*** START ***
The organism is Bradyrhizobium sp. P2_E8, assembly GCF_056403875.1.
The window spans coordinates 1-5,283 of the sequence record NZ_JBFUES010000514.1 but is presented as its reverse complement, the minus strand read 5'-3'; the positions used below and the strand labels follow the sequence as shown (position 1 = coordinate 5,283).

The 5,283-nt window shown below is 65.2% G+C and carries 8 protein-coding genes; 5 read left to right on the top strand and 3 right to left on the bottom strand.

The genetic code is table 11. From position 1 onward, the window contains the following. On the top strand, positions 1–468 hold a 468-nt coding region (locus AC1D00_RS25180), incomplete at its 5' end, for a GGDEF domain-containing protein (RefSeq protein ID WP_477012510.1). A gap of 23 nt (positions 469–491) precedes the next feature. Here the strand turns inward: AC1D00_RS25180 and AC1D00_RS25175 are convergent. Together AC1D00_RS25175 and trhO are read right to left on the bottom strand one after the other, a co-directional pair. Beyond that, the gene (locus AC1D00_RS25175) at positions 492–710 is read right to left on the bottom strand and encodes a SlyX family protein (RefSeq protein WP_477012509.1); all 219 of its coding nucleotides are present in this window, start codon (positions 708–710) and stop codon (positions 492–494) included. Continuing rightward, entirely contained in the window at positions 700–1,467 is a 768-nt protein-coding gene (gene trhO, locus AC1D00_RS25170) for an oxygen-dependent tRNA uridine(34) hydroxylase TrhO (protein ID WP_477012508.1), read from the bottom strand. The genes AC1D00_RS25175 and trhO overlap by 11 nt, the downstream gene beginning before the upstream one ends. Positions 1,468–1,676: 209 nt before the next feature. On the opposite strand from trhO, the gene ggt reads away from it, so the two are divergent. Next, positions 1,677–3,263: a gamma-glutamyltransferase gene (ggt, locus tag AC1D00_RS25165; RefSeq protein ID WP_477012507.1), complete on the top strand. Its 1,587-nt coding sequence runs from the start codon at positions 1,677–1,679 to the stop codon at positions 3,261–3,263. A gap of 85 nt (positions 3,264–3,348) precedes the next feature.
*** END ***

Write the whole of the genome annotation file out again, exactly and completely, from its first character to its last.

The organism is Bradyrhizobium sp. P2_E8, assembly GCF_056403875.1.
The window spans coordinates 1-5,283 of the sequence record NZ_JBFUES010000514.1 but is presented as its reverse complement, the minus strand read 5'-3'; the positions used below and the strand labels follow the sequence as shown (position 1 = coordinate 5,283).

The 5,283-nt window shown below is 65.2% G+C and carries 8 protein-coding genes; 5 read left to right on the top strand and 3 right to left on the bottom strand.

The genetic code is table 11. From position 1 onward, the window contains the following. On the top strand, positions 1–468 hold a 468-nt coding region (locus AC1D00_RS25180), incomplete at its 5' end, for a GGDEF domain-containing protein (RefSeq protein ID WP_477012510.1). A gap of 23 nt (positions 469–491) precedes the next feature. Here the strand turns inward: AC1D00_RS25180 and AC1D00_RS25175 are convergent. Together AC1D00_RS25175 and trhO are read right to left on the bottom strand one after the other, a co-directional pair. Beyond that, the gene (locus AC1D00_RS25175) at positions 492–710 is read right to left on the bottom strand and encodes a SlyX family protein (RefSeq protein WP_477012509.1); all 219 of its coding nucleotides are present in this window, start codon (positions 708–710) and stop codon (positions 492–494) included. Continuing rightward, entirely contained in the window at positions 700–1,467 is a 768-nt protein-coding gene (gene trhO, locus AC1D00_RS25170) for an oxygen-dependent tRNA uridine(34) hydroxylase TrhO (protein ID WP_477012508.1), read from the bottom strand. The genes AC1D00_RS25175 and trhO overlap by 11 nt, the downstream gene beginning before the upstream one ends. Positions 1,468–1,676: 209 nt before the next feature. On the opposite strand from trhO, the gene ggt reads away from it, so the two are divergent. Next, positions 1,677–3,263: a gamma-glutamyltransferase gene (ggt, locus tag AC1D00_RS25165; RefSeq protein ID WP_477012507.1), complete on the top strand. Its 1,587-nt coding sequence runs from the start codon at positions 1,677–1,679 to the stop codon at positions 3,261–3,263. A gap of 85 nt (positions 3,264–3,348) precedes the next feature.